Published October 1, 1992 | October 1992 issue
An ethanol plant, scheduled for construction late this year in Great Falls, will bring permanent jobs and a new market for grain in Montana.
AmericanEthanolCorp., based in Coeur D'Alene, Idaho, plans to begin construction on the $100 million plant this year with operation scheduled for early 1994. The plant will process 12 million bushels of wheat and barley yearly to produce 30 million gallons of ethanol. It will also create about 500 short-term construction jobs plus 130 permanent jobs to produce the ethanol, which is an oxygen additive for gasoline that makes it burn cooler and cleaner.
"It's a large boom for Great Falls," says Gary Mott, director of the small business development center. "When you create 130 new jobs, all aspects of business activity in the area are affected in a positive way." Mott says the majority of the permanent jobs will be filled by local residents, except for a few management specialists. He also expects to see a boost in the trucking and shipping industries, which are responsible for transporting grain to the plant.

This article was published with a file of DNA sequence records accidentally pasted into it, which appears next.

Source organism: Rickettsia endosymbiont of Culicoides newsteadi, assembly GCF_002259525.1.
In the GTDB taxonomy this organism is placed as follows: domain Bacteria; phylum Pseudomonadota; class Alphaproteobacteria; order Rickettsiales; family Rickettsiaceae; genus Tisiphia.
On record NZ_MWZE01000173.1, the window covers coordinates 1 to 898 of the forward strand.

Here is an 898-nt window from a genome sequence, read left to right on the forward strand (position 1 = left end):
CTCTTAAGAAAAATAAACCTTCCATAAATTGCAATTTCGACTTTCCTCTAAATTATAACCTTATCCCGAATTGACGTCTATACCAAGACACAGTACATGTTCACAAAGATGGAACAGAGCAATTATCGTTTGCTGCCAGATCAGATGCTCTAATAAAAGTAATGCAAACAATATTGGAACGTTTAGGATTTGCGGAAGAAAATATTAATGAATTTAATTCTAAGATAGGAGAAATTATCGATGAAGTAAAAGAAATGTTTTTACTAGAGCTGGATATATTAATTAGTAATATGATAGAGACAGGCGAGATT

The impact of the proposed plant on Montana grain growers is significant. "We're excited about the new plant. It will create a large new market for wheat and barley," says Randy Johnson, executive vice president of the Montana Grain Growers Association. Johnson anticipates that farmers will meet the new demand from the surplus grain they now put into storage. Local demand for grain is expected to increase by 13 million to 26 million bushels, as much as 20 percent of Montana's yearly grain production. Johnson thinks grain prices may also be affected. "A new player in the local market may create additional competition with the traditional grain purchasers."
In addition to fuel-grade ethanol, the plant will produce two important grain byproductsdistillers dried grains, which is a high protein livestock feed, and vital wheat gluten, a high protein product used in human foods.
AmericanEthanolCorp. has plans to expand the plant, doubling the production capacity from 30 million to 60 million gallons a year and adding 30 to 40 permanent jobs by 1998. That expansion, however, will depend on an increased demand for ethanol and its byproducts.